Dracula : A Comedy of Modern Twists


Anuha Tatineni

Molly Halladay-Glynn and Kaylee Frye share an intimate scene during the play.

Amy-Ruth Gyang, Writer

   *Before reading this article I must advise that you wear a “turtle neck, report heavy breathing, high blood pressure and bring holy water, just in case”. 

   This past school year, the Trinity Prep Drama Department took a leap by turning dark and allusive plays into comedic successes. In their most recent play, ‘Dracula : A Comedy of Terrors’, this development is not unseen. 

   “This play is definitely unique because we took a classic and made it relatable with modern hints here and there,” sophomore Laila Mahler said.

   The play follows Jonathan Harker (Kaley Frye), a lawyer, who meets Dracula (Dalton Joseph), who is looking to buy land. However, upon his arrival, Dracula falls in love with Jonathan Harker’s description of his soon-to-be wife, Lucy (Molly Halladay-Glynn), sparking Dracula’s search to find his “true love.” On the surface, the play merely describes the journey of Dracula to find his one true blood … love but it truly brings light to the advancements we’ve made in bending gender roles and the developments in women’s roles in the acting industry.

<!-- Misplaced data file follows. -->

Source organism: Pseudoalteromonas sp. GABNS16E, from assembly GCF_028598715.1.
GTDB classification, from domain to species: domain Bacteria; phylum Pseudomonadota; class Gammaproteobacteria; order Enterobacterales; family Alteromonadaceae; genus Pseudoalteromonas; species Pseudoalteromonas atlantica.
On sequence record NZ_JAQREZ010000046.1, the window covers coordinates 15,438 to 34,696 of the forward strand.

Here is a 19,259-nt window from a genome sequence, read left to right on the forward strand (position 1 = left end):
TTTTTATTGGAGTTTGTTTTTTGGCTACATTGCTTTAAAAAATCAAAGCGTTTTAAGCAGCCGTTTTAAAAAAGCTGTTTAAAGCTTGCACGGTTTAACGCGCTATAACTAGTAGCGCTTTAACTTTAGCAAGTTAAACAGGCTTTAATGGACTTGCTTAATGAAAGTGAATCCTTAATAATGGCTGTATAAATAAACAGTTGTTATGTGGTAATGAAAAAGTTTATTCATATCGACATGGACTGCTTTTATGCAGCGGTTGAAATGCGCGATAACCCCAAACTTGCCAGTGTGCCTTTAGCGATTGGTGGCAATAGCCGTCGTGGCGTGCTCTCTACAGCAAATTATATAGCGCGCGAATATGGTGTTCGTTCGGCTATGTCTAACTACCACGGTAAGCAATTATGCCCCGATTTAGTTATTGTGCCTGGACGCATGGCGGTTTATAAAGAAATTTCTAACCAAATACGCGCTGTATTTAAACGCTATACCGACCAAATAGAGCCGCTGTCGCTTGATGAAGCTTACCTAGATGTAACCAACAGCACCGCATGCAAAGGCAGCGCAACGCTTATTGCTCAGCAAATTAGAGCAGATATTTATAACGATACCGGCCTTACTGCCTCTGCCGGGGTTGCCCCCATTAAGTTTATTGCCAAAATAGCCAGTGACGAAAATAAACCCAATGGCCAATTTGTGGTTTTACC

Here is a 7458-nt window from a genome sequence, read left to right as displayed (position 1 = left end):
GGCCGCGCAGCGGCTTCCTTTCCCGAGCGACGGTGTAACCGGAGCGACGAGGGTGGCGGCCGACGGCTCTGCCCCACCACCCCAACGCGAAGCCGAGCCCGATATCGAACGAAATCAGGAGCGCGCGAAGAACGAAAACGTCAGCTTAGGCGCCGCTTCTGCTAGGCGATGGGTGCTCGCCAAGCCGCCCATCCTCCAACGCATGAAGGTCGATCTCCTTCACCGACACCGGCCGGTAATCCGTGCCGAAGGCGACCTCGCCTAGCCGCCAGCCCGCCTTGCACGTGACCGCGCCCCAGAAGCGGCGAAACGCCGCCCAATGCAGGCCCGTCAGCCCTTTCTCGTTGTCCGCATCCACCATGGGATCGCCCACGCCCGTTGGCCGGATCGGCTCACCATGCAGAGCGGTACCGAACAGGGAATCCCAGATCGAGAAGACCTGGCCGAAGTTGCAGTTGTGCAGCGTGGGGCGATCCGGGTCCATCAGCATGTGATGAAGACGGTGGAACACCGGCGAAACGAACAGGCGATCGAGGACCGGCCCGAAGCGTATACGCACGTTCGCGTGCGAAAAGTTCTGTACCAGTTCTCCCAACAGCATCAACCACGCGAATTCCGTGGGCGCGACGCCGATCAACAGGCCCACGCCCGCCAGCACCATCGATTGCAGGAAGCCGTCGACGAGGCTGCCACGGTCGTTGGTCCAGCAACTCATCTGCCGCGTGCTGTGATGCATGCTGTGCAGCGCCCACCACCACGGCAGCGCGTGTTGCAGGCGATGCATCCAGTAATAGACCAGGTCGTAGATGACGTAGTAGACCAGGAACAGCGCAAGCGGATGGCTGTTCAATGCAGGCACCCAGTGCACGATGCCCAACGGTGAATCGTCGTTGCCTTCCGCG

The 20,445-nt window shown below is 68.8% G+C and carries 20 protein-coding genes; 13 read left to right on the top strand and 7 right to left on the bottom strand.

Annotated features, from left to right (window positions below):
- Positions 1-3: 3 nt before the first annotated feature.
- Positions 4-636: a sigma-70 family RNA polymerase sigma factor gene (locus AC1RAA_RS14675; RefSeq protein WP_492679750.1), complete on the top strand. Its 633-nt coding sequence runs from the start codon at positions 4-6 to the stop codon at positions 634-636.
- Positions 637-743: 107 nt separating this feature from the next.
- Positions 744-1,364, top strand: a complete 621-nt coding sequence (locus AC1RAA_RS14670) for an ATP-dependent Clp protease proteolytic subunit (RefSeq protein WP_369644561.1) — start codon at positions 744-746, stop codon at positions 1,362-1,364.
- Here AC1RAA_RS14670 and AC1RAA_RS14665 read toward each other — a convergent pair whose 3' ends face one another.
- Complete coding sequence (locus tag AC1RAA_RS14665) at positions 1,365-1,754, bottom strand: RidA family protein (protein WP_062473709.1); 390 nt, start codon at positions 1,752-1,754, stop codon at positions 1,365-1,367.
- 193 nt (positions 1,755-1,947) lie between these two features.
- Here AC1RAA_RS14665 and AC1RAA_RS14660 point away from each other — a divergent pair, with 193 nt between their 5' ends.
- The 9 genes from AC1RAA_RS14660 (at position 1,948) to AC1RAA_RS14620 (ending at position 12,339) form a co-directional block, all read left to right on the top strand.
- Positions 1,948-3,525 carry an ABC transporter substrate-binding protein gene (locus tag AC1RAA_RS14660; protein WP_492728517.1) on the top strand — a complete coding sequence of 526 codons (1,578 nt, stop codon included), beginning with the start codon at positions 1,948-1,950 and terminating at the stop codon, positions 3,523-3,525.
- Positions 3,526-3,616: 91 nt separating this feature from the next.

For many Dracula conjures up images of vampires, stakes, garlic, and crucifixes. Although Trinity’s adaptation did the same there were numerous modern day alludes such as Amazon Alexa, Elvis Presley and Mamma Mia. During each short intermission there was a commercial break for things such as “Dracs Bats Be Gone,” “Dracula’s Non-for-Profit Bloodline,” and a Honeymoon Package. Not only that but much of the roles assigned for men were given to women such as Dr. Wallace Wesford (Laila Mahler) and Jonathan Harker (Kaley Frye). 

   “I like that the play allowed women to play male roles because for a long time it’s only been acceptable for men to play women but not vice versa,” Laila Mahler said. 

   The main theme, however, centers around courage as the audience watches the development of strength that Jonathan Harker displays. Kaley Frye, who acts as Harker, effectively shows Harker’s growth from being overly-bearing and insecure to a confident and assertive character. 

   Trinity’s troupe allowed acts to be the medium in allowing the audience to use their imagination to fabricate sets such as horses, ships and doors. This contributed to the play’s silly and surreal entertainment, and allowed for the focus to be on memorable quotes and characters. Some of the most memorable were seen through Renfield (Mason Sadlier) who’s known for his love of eating bugs. 

   Dracula: A Comedy of Terrors follows the basic outline of the Dracula story but with added modern twists while keeping a clear structure makes things easy to follow. It was funny and entertaining, as well as satirical and left the audience with a slew of laughs.